On the third night, he hears footsteps in the house. A door opens, and a woman appears. It is Rachel, his betrothed. She had been in Jerusalem when he woke, and now she is here. She runs her hands across his brow, his nose, his lips. She lies beside him and whispers his name, anxious not to wake his sisters. She kisses him and recoils at the taste of him. Still, her fingers move down over his chest, his belly, finding him at last, stroking, coaxing, her face slowly creasing in confusion and disappointment.
After a time, she leaves, and she never returns.
The priests summon Lazarus. He is brought before their council and made to stand below the dais of the high priest, Caiaphas. Lazarus's voice has returned, but it is an imperfect thing, as though his throat is coated with grit and dirt.
'What do you recall of the tomb?' they ask, and he replies, 'Nothing but dust and darkness.'
'In the four days that you lay dead, what did you see?'
And he replies, 'I do not remember.'
There is a murmur of disappointment, of distrust. They believe him to be lying. Voices are raised, questions falling like dead leaves upon his head. They are the priests, and they must know all that he knows.
Only Caiaphas is silent. He regards the young man before him, taking in the discoloration on his skin, the marks of putrefaction that have not yet disappeared. With a wave of his hand, Caiaphas dismisses the rest, so that only he and Lazarus remain. Caiaphas pours wine, but Lazarus does not drink from his cup.
'Tell me,' says Caiaphas. 'Now that the others have gone, tell me what you saw. Did you see the face of God? Does He exist? Tell me!'
But Lazarus has nothing to offer him, and eventually Caiaphas turns his back on him and tells him to return to his sisters.
It is not the first time that Lazarus has been asked such questions. Even his sisters have tried to find out what lies beyond the grave. But in response, he has been able only to shake his head and tell them what he told the priests:
Nothing. There is nothing, or nothing that I can remember.
But no one believes him. No one wants to believe him.
Caiaphas calls another council, but this time Lazarus is not present.
'Is there no sign of the one who called him from the tomb?' he asks, and the Pharisees reply that the Nazarene has hidden himself away.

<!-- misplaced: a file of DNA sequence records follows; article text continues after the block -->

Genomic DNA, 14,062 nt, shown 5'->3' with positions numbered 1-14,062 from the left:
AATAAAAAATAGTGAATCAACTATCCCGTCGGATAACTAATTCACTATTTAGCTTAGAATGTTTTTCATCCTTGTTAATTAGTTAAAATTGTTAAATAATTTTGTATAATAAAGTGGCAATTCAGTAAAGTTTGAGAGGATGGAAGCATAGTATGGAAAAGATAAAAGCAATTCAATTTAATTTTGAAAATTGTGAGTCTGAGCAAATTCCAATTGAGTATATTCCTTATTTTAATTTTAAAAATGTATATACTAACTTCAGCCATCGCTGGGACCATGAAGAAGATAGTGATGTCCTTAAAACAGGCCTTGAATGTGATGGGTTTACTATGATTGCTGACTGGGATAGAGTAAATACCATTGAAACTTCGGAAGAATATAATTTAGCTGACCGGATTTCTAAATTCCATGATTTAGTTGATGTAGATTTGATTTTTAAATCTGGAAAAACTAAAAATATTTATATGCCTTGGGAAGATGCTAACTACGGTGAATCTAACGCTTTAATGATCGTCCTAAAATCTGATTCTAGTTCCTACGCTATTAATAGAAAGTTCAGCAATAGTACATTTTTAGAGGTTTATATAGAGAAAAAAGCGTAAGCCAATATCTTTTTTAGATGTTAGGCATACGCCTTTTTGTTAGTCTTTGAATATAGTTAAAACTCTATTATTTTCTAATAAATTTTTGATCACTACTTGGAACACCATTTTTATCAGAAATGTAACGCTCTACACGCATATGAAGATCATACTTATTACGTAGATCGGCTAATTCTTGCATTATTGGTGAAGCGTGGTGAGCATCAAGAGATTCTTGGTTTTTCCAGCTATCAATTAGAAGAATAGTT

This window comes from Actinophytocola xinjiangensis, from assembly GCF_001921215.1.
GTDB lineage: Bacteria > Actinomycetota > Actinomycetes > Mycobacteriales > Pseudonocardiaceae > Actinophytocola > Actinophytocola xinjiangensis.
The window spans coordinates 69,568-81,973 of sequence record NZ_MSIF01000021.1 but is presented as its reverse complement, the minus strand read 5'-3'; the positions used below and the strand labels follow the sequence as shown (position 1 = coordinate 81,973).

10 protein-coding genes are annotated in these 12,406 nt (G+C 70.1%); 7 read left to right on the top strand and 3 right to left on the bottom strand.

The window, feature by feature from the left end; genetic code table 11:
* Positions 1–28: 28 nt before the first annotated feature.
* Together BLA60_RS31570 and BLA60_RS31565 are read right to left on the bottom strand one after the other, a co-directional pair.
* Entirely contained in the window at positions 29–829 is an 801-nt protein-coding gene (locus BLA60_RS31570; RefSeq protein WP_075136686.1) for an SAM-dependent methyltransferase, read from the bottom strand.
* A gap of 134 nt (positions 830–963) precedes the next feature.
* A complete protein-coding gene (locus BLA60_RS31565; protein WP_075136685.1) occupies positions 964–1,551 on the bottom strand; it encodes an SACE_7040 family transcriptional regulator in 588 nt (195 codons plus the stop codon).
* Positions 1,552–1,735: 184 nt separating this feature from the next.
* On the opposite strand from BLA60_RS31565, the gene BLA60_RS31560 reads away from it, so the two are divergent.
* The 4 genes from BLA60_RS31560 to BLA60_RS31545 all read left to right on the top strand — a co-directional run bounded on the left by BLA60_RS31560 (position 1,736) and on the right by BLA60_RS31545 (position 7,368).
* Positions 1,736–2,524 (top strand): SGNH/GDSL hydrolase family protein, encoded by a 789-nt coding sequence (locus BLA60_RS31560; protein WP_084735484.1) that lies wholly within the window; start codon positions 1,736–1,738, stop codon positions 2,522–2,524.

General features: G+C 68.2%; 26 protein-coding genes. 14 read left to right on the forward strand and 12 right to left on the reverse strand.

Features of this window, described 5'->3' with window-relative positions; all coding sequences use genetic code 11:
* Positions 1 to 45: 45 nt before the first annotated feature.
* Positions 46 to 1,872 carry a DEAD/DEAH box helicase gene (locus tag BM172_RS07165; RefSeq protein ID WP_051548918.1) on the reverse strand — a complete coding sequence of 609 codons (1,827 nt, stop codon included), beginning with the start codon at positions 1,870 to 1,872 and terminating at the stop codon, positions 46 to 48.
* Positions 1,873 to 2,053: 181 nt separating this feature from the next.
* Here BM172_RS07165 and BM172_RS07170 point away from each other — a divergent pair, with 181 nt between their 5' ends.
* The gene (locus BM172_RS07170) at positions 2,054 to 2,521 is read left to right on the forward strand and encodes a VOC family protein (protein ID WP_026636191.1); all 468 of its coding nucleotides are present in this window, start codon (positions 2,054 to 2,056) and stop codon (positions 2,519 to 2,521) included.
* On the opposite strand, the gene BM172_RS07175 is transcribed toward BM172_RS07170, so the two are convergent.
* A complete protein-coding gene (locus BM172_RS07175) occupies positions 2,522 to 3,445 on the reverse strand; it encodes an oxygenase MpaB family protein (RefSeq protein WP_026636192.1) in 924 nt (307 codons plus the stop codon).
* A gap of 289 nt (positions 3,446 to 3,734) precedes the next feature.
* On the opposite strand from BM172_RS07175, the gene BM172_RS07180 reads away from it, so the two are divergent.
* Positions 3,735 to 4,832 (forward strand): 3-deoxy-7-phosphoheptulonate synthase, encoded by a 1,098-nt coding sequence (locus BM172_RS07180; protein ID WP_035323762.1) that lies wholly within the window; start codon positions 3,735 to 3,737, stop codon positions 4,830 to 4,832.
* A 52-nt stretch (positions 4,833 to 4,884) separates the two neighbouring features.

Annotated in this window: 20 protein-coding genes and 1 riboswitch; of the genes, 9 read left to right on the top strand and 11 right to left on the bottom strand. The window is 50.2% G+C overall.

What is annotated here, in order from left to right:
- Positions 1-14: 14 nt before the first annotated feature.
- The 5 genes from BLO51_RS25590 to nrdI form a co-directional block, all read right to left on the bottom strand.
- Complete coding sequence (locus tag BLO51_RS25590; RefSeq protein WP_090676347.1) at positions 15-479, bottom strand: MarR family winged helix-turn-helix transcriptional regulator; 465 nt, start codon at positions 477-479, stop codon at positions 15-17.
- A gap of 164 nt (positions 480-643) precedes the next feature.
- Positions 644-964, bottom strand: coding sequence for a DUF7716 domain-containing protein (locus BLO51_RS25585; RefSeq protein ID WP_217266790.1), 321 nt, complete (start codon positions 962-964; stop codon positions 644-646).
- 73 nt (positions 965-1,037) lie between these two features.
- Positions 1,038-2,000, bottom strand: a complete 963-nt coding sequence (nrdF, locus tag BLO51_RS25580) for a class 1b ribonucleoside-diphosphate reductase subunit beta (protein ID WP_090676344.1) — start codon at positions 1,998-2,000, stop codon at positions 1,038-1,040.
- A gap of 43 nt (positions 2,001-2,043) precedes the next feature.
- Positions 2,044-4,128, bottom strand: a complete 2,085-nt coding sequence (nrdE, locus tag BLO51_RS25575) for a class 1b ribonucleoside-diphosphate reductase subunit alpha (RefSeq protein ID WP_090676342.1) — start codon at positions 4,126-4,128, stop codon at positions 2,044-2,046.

Caiaphas is displeased. With each day that goes by, he grows more resentful of Lazarus. The people are unhappy. They have heard that Lazarus can remember nothing of what he experienced after his death, and some have begun to whisper that there is nothing to remember, that perhaps the priests have lied to them.
Caiaphas will not have his power challenged. He orders the stoning of three men who were overheard discussing Lazarus in this manner. They will serve as an example to the others.
Lazarus, lost in himself, seeking buried memories, burns his hand on hot stones as he heats water to bathe himself. He does not notice until he tries to remove his hand and instead leaves a patch of skin behind. There is no pain. Lazarus would find this curious, except Lazarus no longer finds anything curious. The world holds no interest for him. He cannot taste or smell. He does not sleep, and instead he experiences every day as a kind of waking dream. He stares at his raw, bleeding palm, then explores it with his fingers, tentatively at first, then finally tearing at the flesh, ripping it apart until the bones are exposed, desperate to feel anything, anything at all.
A woman asks Lazarus if he can contact her son, who died in his sleep two years before and with whom she had argued before he went to bed. A man asks him to tell his dead wife that he is sorry for cheating on her. The brother of a man lost at sea asks Lazarus to find out where his brother buried his gold.
Lazarus cannot help them.
And all the time, he is confronted by those who ask him what lies beyond. He cannot answer, and he sees the disappointment in their eyes and their belief that he is lying.
Caiaphas is troubled. He sits in the darkness of the temple and prays for guidance, but no guidance comes.
In the case of Lazarus and the Nazarene, there are only so many possibilities that he can consider.